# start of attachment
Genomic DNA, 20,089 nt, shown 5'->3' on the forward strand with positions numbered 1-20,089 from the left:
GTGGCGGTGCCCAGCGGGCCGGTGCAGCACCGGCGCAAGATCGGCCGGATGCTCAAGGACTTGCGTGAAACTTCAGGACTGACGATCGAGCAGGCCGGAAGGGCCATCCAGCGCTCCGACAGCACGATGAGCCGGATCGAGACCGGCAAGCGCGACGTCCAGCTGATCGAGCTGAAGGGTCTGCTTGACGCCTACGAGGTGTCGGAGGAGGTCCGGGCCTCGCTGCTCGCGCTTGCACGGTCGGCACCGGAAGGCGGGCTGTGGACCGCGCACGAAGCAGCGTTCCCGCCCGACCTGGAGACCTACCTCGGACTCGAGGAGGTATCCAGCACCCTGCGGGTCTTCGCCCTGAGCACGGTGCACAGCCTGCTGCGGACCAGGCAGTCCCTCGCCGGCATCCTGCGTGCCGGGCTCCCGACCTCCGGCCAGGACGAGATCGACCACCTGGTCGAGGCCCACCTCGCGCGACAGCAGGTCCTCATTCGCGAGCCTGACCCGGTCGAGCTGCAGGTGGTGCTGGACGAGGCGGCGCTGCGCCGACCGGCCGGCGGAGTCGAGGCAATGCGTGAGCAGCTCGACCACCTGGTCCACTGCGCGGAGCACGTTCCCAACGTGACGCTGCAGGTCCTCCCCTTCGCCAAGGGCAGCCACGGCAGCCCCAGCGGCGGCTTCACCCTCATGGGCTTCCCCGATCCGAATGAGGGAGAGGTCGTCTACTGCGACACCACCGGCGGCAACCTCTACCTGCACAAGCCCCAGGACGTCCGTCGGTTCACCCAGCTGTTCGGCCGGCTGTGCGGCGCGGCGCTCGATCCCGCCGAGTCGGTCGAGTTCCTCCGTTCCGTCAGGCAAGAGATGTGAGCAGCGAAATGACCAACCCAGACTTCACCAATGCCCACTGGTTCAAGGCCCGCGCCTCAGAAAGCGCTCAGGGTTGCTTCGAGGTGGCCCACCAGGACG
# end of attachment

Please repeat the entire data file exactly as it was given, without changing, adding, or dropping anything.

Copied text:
Genomic DNA, 20,089 nt, shown 5'->3' on the forward strand with positions numbered 1-20,089 from the left:
GTGGCGGTGCCCAGCGGGCCGGTGCAGCACCGGCGCAAGATCGGCCGGATGCTCAAGGACTTGCGTGAAACTTCAGGACTGACGATCGAGCAGGCCGGAAGGGCCATCCAGCGCTCCGACAGCACGATGAGCCGGATCGAGACCGGCAAGCGCGACGTCCAGCTGATCGAGCTGAAGGGTCTGCTTGACGCCTACGAGGTGTCGGAGGAGGTCCGGGCCTCGCTGCTCGCGCTTGCACGGTCGGCACCGGAAGGCGGGCTGTGGACCGCGCACGAAGCAGCGTTCCCGCCCGACCTGGAGACCTACCTCGGACTCGAGGAGGTATCCAGCACCCTGCGGGTCTTCGCCCTGAGCACGGTGCACAGCCTGCTGCGGACCAGGCAGTCCCTCGCCGGCATCCTGCGTGCCGGGCTCCCGACCTCCGGCCAGGACGAGATCGACCACCTGGTCGAGGCCCACCTCGCGCGACAGCAGGTCCTCATTCGCGAGCCTGACCCGGTCGAGCTGCAGGTGGTGCTGGACGAGGCGGCGCTGCGCCGACCGGCCGGCGGAGTCGAGGCAATGCGTGAGCAGCTCGACCACCTGGTCCACTGCGCGGAGCACGTTCCCAACGTGACGCTGCAGGTCCTCCCCTTCGCCAAGGGCAGCCACGGCAGCCCCAGCGGCGGCTTCACCCTCATGGGCTTCCCCGATCCGAATGAGGGAGAGGTCGTCTACTGCGACACCACCGGCGGCAACCTCTACCTGCACAAGCCCCAGGACGTCCGTCGGTTCACCCAGCTGTTCGGCCGGCTGTGCGGCGCGGCGCTCGATCCCGCCGAGTCGGTCGAGTTCCTCCGTTCCGTCAGGCAAGAGATGTGAGCAGCGAAATGACCAACCCAGACTTCACCAATGCCCACTGGTTCAAGGCCCGCGCCTCAGAAAGCGCTCAGGGTTGCTTCGAGGTGGCCCACCAGGACG